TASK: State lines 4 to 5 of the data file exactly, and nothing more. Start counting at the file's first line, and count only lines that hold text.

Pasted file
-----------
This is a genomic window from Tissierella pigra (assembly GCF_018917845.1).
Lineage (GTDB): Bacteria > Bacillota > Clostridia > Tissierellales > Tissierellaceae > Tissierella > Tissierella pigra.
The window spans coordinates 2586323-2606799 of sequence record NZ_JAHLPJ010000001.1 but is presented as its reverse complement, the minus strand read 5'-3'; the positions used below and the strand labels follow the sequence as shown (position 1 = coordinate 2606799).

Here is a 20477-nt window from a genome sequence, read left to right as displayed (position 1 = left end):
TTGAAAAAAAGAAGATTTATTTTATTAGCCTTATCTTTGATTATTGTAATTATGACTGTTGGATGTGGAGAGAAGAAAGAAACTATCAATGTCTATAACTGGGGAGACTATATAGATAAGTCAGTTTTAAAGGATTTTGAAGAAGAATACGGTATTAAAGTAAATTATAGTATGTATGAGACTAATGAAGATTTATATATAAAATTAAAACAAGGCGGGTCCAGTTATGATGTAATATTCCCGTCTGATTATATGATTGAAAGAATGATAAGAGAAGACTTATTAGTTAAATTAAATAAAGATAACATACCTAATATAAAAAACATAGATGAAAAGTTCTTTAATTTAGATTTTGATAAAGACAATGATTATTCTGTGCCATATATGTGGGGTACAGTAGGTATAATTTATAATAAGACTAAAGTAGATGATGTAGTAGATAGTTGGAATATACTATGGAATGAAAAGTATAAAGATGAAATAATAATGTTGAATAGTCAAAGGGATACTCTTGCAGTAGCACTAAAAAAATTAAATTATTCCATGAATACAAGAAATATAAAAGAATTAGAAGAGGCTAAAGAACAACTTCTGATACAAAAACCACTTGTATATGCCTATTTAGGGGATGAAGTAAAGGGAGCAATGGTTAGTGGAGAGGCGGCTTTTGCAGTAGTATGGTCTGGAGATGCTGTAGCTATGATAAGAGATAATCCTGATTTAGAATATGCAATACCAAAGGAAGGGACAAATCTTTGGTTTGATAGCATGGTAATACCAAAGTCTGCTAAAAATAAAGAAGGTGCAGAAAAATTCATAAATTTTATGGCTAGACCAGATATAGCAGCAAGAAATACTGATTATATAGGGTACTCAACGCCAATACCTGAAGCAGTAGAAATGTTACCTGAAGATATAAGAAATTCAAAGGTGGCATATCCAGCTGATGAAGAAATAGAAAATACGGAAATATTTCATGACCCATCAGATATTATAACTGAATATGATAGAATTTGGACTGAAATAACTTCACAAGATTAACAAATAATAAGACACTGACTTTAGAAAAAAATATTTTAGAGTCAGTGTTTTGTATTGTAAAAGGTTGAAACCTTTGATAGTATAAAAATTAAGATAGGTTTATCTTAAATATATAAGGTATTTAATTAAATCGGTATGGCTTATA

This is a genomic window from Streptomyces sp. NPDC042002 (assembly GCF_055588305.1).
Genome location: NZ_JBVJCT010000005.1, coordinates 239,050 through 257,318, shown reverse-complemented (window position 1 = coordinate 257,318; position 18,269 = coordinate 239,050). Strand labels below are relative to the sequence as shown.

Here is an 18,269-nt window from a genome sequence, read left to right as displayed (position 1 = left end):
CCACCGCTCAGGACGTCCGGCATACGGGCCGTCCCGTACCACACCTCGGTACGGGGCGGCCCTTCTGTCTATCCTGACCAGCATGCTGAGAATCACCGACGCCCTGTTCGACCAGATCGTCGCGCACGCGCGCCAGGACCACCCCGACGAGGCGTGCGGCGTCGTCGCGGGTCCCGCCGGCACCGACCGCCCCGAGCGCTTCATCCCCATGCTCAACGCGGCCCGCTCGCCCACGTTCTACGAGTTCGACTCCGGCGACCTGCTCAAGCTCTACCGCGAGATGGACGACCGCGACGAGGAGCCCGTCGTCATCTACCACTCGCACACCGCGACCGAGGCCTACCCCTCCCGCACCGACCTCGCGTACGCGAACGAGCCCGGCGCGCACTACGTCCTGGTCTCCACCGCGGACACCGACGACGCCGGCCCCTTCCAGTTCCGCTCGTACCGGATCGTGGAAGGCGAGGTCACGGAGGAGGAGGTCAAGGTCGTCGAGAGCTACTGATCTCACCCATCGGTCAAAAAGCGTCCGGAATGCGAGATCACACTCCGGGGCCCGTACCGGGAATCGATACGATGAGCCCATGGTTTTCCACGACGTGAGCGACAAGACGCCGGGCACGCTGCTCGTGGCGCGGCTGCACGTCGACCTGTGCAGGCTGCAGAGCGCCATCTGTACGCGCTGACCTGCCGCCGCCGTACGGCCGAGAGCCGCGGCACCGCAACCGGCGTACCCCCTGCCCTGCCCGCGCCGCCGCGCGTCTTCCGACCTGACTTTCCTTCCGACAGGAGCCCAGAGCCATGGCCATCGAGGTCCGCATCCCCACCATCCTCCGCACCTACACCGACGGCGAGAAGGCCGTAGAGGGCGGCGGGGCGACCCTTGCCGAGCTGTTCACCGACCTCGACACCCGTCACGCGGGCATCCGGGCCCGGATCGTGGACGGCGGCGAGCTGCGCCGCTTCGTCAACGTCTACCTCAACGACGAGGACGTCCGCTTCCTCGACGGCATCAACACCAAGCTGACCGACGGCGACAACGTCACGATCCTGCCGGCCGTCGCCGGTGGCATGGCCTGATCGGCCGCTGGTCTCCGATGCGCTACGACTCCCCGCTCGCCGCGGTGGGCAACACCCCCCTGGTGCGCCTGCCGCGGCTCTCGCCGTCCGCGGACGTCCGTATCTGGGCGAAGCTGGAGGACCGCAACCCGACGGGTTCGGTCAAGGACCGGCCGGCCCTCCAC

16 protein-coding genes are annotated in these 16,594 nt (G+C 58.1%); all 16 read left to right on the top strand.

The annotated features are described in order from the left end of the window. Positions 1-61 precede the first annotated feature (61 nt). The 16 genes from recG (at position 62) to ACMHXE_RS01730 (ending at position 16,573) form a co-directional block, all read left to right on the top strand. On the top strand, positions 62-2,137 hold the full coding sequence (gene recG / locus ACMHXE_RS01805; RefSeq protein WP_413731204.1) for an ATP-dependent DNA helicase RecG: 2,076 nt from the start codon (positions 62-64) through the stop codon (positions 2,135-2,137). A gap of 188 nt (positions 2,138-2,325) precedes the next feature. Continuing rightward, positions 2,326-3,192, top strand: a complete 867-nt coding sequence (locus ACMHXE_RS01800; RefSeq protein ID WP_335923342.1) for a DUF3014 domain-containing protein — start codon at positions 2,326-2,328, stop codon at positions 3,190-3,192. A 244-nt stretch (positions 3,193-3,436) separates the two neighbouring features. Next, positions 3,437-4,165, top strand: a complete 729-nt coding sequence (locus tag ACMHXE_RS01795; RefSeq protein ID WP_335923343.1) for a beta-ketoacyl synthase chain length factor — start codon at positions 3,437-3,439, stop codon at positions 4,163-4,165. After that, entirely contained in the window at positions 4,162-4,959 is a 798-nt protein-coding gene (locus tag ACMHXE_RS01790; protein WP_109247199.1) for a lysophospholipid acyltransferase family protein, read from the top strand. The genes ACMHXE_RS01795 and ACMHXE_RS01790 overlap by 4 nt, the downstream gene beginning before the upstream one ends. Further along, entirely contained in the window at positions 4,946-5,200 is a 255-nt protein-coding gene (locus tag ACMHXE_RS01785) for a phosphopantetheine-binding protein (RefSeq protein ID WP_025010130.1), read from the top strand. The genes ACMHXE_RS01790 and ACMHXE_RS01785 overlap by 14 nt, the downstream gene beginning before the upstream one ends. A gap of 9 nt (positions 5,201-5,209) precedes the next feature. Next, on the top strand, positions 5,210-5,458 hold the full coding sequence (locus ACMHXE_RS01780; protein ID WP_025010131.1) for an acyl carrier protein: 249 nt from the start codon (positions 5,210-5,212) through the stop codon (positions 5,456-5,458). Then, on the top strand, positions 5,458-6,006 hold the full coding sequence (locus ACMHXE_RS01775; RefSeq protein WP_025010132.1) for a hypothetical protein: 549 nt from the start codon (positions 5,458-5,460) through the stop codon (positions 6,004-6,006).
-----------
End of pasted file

Here is a 20477-nt window from a genome sequence, read left to right as displayed (position 1 = left end):
TTGAAAAAAAGAAGATTTATTTTATTAGCCTTATCTTTGATTATTGTAATTATGACTGTTGGATGTGGAGAGAAGAAAGAAACTATCAATGTCTATAACTGGGGAGACTATATAGATAAGTCAGTTTTAAAGGATTTTGAAGAAGAATACGGTATTAAAGTAAATTATAGTATGTATGAGACTAATGAAGATTTATATATAAAATTAAAACAAGGCGGGTCCAGTTATGATGTAATATTCCCGTCTGATTATATGATTGAAAGAATGATAAGAGAAGACTTATTAGTTAAATTAAATAAAGATAACATACCTAATATAAAAAACATAGATGAAAAGTTCTTTAATTTAGATTTTGATAAAGACAATGATTATTCTGTGCCATATATGTGGGGTACAGTAGGTATAATTTATAATAAGACTAAAGTAGATGATGTAGTAGATAGTTGGAATATACTATGGAATGAAAAGTATAAAGATGAAATAATAATGTTGAATAGTCAAAGGGATACTCTTGCAGTAGCACTAAAAAAATTAAATTATTCCATGAATACAAGAAATATAAAAGAATTAGAAGAGGCTAAAGAACAACTTCTGATACAAAAACCACTTGTATATGCCTATTTAGGGGATGAAGTAAAGGGAGCAATGGTTAGTGGAGAGGCGGCTTTTGCAGTAGTATGGTCTGGAGATGCTGTAGCTATGATAAGAGATAATCCTGATTTAGAATATGCAATACCAAAGGAAGGGACAAATCTTTGGTTTGATAGCATGGTAATACCAAAGTCTGCTAAAAATAAAGAAGGTGCAGAAAAATTCATAAATTTTATGGCTAGACCAGATATAGCAGCAAGAAATACTGATTATATAGGGTACTCAACGCCAATACCTGAAGCAGTAGAAATGTTACCTGAAGATATAAGAAATTCAAAGGTGGCATATCCAGCTGATGAAGAAATAGAAAATACGGAAATATTTCATGACCCATCAGATATTATAACTGAATATGATAGAATTTGGACTGAAATAACTTCACAAGATTAACAAATAATAAGACACTGACTTTAGAAAAAAATATTTTAGAGTCAGTGTTTTGTATTGTAAAAGGTTGAAACCTTTGATAGTATAAAAATTAAGATAGGTTTATCTTAAATATATAAGGTATTTAATTAAATCGGTATGGCTTATA